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In Dialogue with Prof. Mike Amezcua

Mike Amezcua is assistant professor in the Department of History at Georgetown University and was recently awarded the First Book Prize from the Immigration and Ethnic History Society.


Uwe Brandes is professor of the practice and faculty director of the Urban & Regional Planning program and the Georgetown Global Cities Initiative.


Sooin Choi is a Georgetown Global Cities Initiative Student Scholar and is pursuing a graduate degree in Urban & Regional Planning. 


Uwe Brandes: Congratulations on your recently published and award winning book entitled Making Mexican Chicago: From Postwar Settlement to the Age of Gentrification (University of Chicago Press, 2022).  Your research has everything to do with the way in which forces of globalization shape real communities in real cities. How did you come to write this book?


Mike Amezcua: The book Making Mexican Chicago is really a book about migrant city-building from the era of urban renewal to the era of neoliberal urbanism. I really begin with the moment of settlement in the Post-World War II period because there's already a lot of great scholarship on the roots of Mexican migration. Chicago grows to become the third largest Mexican diasporic metropolis in the United States. I wanted to explore this group's impact and settlement in what otherwise was a very segregated city; and also the political culture that developed in the scramble over urban space. 


Sooin Choi: What drew you to your specific research interest around migrants and the city?


MA: When I was an undergraduate at UCLA, I took courses with urban historians and architectural historians. One of my professors was Eric Avila, who was writing a book on Los Angeles and I became his research assistant. He produced a really wonderful book entitled Popular Culture in the Age of White Flight. For me, that was exciting because I was born and raised in Los Angeles, and he was writing about the formation of LA and the ways in which white flight political culture came to shape that formation.


Later I went to graduate school at Yale, where I also worked with fantastic urban historians, and I became much more interested in Chicago at that point. I had a personal family connection to Chicago. My grandmother was born in Chicago in the 1930s and was deported with her family. I became fascinated with machine politics and the placement of the new expressways in the 1950s and 1960s. At that point, there were not a whole lot of books on Latinos and American cities. Chicago is also arguably the inventor of modern segregation, and I wanted to know how Latinos fit into this story of American segregation? Were they segregated? And if so, by what means? 


UB: Mike, can you take us into your classroom at Georgetown? What courses are you teaching and what kind of questions are your students interested in?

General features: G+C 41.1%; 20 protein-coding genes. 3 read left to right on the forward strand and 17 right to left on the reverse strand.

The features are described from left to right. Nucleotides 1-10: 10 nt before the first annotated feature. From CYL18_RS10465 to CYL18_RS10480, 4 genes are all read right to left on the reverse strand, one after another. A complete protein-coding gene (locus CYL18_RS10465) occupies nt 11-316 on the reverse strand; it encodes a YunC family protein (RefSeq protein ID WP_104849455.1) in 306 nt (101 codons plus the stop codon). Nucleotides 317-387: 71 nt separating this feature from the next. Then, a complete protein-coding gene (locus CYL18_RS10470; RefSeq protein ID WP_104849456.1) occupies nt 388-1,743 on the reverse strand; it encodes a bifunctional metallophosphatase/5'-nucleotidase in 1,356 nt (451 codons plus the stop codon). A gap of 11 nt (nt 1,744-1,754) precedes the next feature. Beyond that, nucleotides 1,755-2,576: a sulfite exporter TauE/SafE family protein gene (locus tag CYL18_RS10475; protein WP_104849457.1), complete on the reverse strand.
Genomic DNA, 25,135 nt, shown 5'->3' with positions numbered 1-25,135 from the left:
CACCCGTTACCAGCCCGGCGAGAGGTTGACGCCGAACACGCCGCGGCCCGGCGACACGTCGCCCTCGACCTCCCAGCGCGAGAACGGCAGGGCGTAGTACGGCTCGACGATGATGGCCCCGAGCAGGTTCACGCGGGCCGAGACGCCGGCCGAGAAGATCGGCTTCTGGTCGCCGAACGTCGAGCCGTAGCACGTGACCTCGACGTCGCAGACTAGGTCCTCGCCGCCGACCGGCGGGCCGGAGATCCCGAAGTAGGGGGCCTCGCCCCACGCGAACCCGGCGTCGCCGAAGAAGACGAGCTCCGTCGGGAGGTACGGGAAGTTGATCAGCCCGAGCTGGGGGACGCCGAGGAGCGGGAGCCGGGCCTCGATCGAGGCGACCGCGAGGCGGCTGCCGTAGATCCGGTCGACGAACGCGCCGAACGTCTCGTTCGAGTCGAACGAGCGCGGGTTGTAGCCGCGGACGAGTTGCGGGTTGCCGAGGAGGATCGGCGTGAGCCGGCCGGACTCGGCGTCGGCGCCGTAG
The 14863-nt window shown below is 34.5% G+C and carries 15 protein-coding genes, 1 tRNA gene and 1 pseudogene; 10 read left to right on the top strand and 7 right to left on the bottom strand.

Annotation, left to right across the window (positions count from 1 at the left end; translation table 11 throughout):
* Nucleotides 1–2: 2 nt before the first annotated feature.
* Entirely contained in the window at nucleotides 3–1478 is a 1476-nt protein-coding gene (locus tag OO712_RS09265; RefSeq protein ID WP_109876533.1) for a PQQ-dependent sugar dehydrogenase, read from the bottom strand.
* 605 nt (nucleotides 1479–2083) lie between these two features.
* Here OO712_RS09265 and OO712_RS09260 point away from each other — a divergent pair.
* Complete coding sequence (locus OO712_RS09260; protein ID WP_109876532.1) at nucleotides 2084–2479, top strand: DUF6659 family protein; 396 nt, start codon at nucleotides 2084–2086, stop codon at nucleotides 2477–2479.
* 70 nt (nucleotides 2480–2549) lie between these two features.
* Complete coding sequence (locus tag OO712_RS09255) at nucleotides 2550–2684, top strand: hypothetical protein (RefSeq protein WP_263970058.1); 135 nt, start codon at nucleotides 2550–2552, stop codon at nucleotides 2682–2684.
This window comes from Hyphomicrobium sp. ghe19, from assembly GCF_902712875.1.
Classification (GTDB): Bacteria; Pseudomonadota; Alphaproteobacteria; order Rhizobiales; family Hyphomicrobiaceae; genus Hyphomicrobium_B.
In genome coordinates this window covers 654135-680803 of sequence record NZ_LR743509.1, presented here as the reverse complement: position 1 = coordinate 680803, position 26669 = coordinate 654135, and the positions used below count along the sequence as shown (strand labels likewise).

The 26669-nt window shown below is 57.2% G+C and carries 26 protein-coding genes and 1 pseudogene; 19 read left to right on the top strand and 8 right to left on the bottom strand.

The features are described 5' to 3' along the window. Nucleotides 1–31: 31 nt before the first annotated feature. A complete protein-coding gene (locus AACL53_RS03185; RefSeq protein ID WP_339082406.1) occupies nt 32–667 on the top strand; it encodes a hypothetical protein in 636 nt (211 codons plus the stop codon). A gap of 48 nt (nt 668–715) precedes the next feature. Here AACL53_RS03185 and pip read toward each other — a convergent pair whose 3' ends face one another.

MA: Some of the courses that I'm teaching deal with the themes that we're discussing right now. One class is the history of American gentrification, which I taught last year. We looked at the word gentrification and the histories of neighborhood change over the course of the twentieth century to understand capitalist cycles of urban development and displacement. What was really great was that every student in that class had a story that resonated with their own hometown or city, whether that's Pittsburgh, Austin, Los Angeles or Miami. It really brought in each student’s personal stakes into the material. 


Another group of those students were really fascinated with political economy and that class produced a number of thesis students with whom I am now working. These students are focused on Washington, DC and the neighborhood of Georgetown, in particular, which has a long history of displacing black communities.  I think urban research classes and Georgetown students make a good combination. We live in a city that begs for more critical analysis and scrutiny.


SC: What does it mean to you to be an urban historian?


Urban historians are chroniclers of the past but also critical observers of the present, and I love that about our field. We look at urban space and ask “how did this come about?” The city and all that’s associated with it – from people, to buildings, to pigeons, to toxins, becomes the site of engagement for us. We have our own association called the Urban History Association. As historians, we are in conversation with history, and we’re interested in questions that might be relevant to scholars of urban planning, urban sociologists and urban geographers. It puts us, as urban historians, into an interdisciplinary conversation with other scholars who are asking other related questions. There is nothing I've ever written that doesn't require me reading the work of sociologists, geographers, and ethnographers. I’m also a Latinx urban historian and I think that we are in a very exciting small field and community of scholars, and there are a lot of great books coming out right now.


SC: Congratulations on your new book. I'm excited to read it!


MA: Thank you!

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